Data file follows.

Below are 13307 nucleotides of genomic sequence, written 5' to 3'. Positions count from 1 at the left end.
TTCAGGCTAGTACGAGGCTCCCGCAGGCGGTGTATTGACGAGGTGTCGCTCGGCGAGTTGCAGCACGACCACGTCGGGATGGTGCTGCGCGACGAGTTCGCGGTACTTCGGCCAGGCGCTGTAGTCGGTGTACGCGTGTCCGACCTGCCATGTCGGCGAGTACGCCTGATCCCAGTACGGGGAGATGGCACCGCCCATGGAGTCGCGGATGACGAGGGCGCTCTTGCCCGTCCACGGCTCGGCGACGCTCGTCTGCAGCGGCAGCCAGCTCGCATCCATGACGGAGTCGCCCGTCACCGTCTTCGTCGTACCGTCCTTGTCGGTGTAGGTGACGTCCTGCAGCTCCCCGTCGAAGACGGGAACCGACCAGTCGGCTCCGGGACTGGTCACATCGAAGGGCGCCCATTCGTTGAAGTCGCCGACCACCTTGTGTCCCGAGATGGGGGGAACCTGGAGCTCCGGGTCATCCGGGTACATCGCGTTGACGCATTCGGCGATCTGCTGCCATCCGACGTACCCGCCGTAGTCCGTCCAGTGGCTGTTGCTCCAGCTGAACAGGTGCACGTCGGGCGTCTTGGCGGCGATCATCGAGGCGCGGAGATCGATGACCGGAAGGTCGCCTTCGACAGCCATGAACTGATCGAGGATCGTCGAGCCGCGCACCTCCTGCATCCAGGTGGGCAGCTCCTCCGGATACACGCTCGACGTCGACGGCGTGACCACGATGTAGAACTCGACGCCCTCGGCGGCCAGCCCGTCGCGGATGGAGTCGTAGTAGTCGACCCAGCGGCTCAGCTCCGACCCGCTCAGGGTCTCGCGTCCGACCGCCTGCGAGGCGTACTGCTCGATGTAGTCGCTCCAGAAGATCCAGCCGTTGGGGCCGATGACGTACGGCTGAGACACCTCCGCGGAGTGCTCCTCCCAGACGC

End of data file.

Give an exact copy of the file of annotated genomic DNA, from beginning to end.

Below are 13307 nucleotides of genomic sequence, written 5' to 3'. Positions count from 1 at the left end.
TTCAGGCTAGTACGAGGCTCCCGCAGGCGGTGTATTGACGAGGTGTCGCTCGGCGAGTTGCAGCACGACCACGTCGGGATGGTGCTGCGCGACGAGTTCGCGGTACTTCGGCCAGGCGCTGTAGTCGGTGTACGCGTGTCCGACCTGCCATGTCGGCGAGTACGCCTGATCCCAGTACGGGGAGATGGCACCGCCCATGGAGTCGCGGATGACGAGGGCGCTCTTGCCCGTCCACGGCTCGGCGACGCTCGTCTGCAGCGGCAGCCAGCTCGCATCCATGACGGAGTCGCCCGTCACCGTCTTCGTCGTACCGTCCTTGTCGGTGTAGGTGACGTCCTGCAGCTCCCCGTCGAAGACGGGAACCGACCAGTCGGCTCCGGGACTGGTCACATCGAAGGGCGCCCATTCGTTGAAGTCGCCGACCACCTTGTGTCCCGAGATGGGGGGAACCTGGAGCTCCGGGTCATCCGGGTACATCGCGTTGACGCATTCGGCGATCTGCTGCCATCCGACGTACCCGCCGTAGTCCGTCCAGTGGCTGTTGCTCCAGCTGAACAGGTGCACGTCGGGCGTCTTGGCGGCGATCATCGAGGCGCGGAGATCGATGACCGGAAGGTCGCCTTCGACAGCCATGAACTGATCGAGGATCGTCGAGCCGCGCACCTCCTGCATCCAGGTGGGCAGCTCCTCCGGATACACGCTCGACGTCGACGGCGTGACCACGATGTAGAACTCGACGCCCTCGGCGGCCAGCCCGTCGCGGATGGAGTCGTAGTAGTCGACCCAGCGGCTCAGCTCCGACCCGCTCAGGGTCTCGCGTCCGACCGCCTGCGAGGCGTACTGCTCGATGTAGTCGCTCCAGAAGATCCAGCCGTTGGGGCCGATGACGTACGGCTGAGACACCTCCGCGGAGTGCTCCTCCCAGACGC